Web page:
It’s been a while. Just in time for their 20th anniversary acclaimed American indie-rock heroes SPOON return with their already eighth studio album. Although being a critically acclaimed band with regular appearances in the upper regions of the Billboard Top 20 (their last album Transference made it to place 4 back in 2010) it still feels a bit like Brit Daniel and his boys remain a hidden indie music treasure; at least outside their home country.
But maybe They Want My Soul is finally about to change that. Still, the single ingredients remain the same. SPOON return to form with their energetic and melody-loving indie-rock with a little blues rock undertone. Rent I Pay sends us directly into the right setting. A blues-rocking stamper with a dirty Britt Daniel behind the microphone. The opener is directly followed by one of the record’s highlights. The slow grooving Inside Out presents itself drenched in soft synthesizer seas. A tender but strong vocal performance by Daniel unfolds itself over the smooth groove. It’s one of these songs you don’t want to end. The band keeps on riding this groove with the gentle Do You. It’s one of their most easy going tunes so far as it almost unfolds a dreamy feel-good sunshine vibe.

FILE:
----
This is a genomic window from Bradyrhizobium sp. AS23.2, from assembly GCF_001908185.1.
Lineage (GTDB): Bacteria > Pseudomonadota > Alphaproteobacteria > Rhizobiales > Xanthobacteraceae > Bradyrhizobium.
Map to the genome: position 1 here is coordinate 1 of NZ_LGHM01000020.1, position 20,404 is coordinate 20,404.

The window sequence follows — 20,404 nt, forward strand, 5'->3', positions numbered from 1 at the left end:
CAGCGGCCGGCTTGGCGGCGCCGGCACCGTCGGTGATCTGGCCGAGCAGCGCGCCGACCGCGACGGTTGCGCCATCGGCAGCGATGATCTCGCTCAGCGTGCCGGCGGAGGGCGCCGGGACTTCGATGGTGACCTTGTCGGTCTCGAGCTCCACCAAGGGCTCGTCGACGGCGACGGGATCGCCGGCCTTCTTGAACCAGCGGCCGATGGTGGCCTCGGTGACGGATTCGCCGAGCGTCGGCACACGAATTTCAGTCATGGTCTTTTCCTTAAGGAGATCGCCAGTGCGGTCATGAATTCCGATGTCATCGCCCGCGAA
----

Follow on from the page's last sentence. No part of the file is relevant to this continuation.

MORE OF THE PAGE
SPOON in general seem to take things a bit lighter on They Want My Soul. Knock Knock Knock got a sunny groove as well while Outlier follows the dreamier synthesizer-influenced paths as well. The bluesy voice of Britt Daniel makes a return in I Just Don’t Understand, before the uplifting power pop of the closing track New York Kiss leaves the listener with a big fat grin.
Yes, SPOON managed to strip down their indie rock monsters and reduce their sound to the essence of great vibes, good melodies, an irresistible groove and the distinctive voice of their lead singer. They Want My Soul is closer to 2007s acclaimed Ga Ga Ga Ga Ga than Transference was. And that clearly is a good thing. You get what you expect, the familiar SPOON formula. And sometimes it’s just a matter of habit.
SPOON’s ‘They Want My Soul’ delivers an easy going comeback for the indie rock heroes who still stick to their well-known formula.
NBHAP Rating: 3,5/5